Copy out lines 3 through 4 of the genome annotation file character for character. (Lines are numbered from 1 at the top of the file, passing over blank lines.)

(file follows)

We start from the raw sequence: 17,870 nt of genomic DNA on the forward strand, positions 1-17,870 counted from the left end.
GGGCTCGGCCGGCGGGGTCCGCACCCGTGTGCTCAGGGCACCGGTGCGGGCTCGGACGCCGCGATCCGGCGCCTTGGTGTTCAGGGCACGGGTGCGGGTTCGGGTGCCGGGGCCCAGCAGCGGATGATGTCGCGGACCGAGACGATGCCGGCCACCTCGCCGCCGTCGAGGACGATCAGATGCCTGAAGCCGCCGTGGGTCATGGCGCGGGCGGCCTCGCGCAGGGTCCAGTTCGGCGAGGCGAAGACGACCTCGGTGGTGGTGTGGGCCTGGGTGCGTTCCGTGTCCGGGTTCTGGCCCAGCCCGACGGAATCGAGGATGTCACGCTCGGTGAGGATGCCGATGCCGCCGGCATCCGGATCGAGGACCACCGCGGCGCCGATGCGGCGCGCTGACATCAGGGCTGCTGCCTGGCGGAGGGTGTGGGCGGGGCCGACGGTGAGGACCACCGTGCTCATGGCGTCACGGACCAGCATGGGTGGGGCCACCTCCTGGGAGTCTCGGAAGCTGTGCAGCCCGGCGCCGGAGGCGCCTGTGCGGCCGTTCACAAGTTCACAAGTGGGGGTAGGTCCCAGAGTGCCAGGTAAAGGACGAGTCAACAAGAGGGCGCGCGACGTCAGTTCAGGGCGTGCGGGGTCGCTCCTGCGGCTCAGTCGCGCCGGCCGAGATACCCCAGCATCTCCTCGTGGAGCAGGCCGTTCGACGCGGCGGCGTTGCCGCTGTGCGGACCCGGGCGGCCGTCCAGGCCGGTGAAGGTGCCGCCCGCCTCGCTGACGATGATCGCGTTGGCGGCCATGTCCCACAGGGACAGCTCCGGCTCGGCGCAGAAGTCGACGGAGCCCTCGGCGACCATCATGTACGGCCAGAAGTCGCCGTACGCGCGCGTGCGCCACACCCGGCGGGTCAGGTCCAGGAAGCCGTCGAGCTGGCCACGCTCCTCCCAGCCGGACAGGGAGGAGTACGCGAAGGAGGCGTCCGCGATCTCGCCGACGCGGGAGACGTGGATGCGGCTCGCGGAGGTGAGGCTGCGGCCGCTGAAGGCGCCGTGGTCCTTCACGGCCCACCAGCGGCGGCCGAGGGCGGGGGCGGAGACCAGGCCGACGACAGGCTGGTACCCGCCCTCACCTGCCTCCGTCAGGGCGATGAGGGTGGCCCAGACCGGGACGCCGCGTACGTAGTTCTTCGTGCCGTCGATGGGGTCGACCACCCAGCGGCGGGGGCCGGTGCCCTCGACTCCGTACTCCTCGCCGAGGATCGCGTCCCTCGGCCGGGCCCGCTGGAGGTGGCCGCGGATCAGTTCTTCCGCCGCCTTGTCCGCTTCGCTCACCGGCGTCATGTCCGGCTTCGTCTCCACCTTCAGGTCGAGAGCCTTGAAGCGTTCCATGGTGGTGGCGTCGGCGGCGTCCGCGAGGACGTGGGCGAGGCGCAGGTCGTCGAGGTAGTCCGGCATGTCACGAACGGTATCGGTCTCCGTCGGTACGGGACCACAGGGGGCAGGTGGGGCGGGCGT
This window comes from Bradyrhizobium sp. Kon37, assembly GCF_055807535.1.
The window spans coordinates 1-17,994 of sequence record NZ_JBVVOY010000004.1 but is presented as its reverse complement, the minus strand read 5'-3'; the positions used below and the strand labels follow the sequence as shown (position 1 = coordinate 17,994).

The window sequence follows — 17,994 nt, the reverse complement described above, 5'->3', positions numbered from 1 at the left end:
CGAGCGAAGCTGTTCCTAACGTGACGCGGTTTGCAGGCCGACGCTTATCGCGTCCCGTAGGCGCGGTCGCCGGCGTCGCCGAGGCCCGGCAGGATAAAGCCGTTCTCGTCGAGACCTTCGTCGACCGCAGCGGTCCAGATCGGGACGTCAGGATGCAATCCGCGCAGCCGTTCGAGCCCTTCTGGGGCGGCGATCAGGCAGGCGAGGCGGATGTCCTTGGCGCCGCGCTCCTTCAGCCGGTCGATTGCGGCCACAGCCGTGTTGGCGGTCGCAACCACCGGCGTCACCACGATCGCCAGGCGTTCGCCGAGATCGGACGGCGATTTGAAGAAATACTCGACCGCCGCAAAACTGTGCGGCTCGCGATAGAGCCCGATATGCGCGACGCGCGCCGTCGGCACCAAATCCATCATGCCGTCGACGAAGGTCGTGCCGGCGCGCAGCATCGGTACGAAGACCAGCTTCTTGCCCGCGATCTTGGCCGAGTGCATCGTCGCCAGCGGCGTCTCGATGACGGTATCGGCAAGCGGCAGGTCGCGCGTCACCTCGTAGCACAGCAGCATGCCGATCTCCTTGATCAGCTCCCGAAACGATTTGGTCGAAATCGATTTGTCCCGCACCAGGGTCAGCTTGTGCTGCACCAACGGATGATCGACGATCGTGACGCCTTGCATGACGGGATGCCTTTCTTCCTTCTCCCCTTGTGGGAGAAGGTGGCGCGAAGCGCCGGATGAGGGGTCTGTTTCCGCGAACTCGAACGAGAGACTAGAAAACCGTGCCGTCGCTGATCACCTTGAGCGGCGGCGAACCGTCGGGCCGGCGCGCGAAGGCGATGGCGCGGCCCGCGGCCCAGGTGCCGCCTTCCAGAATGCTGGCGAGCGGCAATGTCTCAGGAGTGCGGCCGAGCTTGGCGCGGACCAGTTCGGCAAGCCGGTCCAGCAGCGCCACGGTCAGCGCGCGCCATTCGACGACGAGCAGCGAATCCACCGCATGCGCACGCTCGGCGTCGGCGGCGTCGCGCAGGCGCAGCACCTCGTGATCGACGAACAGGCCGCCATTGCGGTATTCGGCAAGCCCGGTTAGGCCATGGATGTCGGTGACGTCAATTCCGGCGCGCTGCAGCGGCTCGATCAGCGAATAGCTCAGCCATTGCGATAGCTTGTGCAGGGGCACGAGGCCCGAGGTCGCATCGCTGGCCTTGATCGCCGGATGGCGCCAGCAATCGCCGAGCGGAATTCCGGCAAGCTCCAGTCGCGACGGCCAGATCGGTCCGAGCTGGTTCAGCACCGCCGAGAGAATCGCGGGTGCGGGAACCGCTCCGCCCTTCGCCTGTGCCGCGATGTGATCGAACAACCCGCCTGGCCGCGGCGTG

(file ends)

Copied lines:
This window comes from Bradyrhizobium sp. Kon37, assembly GCF_055807535.1.
The window spans coordinates 1-17,994 of sequence record NZ_JBVVOY010000004.1 but is presented as its reverse complement, the minus strand read 5'-3'; the positions used below and the strand labels follow the sequence as shown (position 1 = coordinate 17,994).